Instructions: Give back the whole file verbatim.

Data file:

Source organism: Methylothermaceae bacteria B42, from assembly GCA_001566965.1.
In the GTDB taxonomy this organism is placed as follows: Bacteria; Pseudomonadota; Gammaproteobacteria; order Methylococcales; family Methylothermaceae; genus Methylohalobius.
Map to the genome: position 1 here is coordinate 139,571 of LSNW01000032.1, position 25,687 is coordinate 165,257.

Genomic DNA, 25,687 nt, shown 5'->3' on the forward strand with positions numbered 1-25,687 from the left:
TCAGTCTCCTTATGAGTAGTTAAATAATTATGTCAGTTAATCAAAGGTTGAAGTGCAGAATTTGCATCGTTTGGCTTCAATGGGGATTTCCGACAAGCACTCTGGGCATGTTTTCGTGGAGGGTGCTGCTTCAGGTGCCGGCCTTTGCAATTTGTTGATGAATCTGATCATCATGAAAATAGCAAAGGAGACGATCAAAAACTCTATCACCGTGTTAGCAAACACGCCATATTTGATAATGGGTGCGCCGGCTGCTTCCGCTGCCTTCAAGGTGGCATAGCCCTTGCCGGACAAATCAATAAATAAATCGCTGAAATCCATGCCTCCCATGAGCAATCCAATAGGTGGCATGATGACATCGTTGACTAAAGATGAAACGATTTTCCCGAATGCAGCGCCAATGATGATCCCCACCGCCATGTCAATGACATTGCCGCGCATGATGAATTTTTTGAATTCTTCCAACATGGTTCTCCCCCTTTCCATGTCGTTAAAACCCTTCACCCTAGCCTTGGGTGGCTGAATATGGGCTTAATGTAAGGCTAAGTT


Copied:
Source organism: Methylothermaceae bacteria B42, from assembly GCA_001566965.1.
In the GTDB taxonomy this organism is placed as follows: Bacteria; Pseudomonadota; Gammaproteobacteria; order Methylococcales; family Methylothermaceae; genus Methylohalobius.
Map to the genome: position 1 here is coordinate 139,571 of LSNW01000032.1, position 25,687 is coordinate 165,257.

Genomic DNA, 25,687 nt, shown 5'->3' on the forward strand with positions numbered 1-25,687 from the left:
TCAGTCTCCTTATGAGTAGTTAAATAATTATGTCAGTTAATCAAAGGTTGAAGTGCAGAATTTGCATCGTTTGGCTTCAATGGGGATTTCCGACAAGCACTCTGGGCATGTTTTCGTGGAGGGTGCTGCTTCAGGTGCCGGCCTTTGCAATTTGTTGATGAATCTGATCATCATGAAAATAGCAAAGGAGACGATCAAAAACTCTATCACCGTGTTAGCAAACACGCCATATTTGATAATGGGTGCGCCGGCTGCTTCCGCTGCCTTCAAGGTGGCATAGCCCTTGCCGGACAAATCAATAAATAAATCGCTGAAATCCATGCCTCCCATGAGCAATCCAATAGGTGGCATGATGACATCGTTGACTAAAGATGAAACGATTTTCCCGAATGCAGCGCCAATGATGATCCCCACCGCCATGTCAATGACATTGCCGCGCATGATGAATTTTTTGAATTCTTCCAACATGGTTCTCCCCCTTTCCATGTCGTTAAAACCCTTCACCCTAGCCTTGGGTGGCTGAATATGGGCTTAATGTAAGGCTAAGTT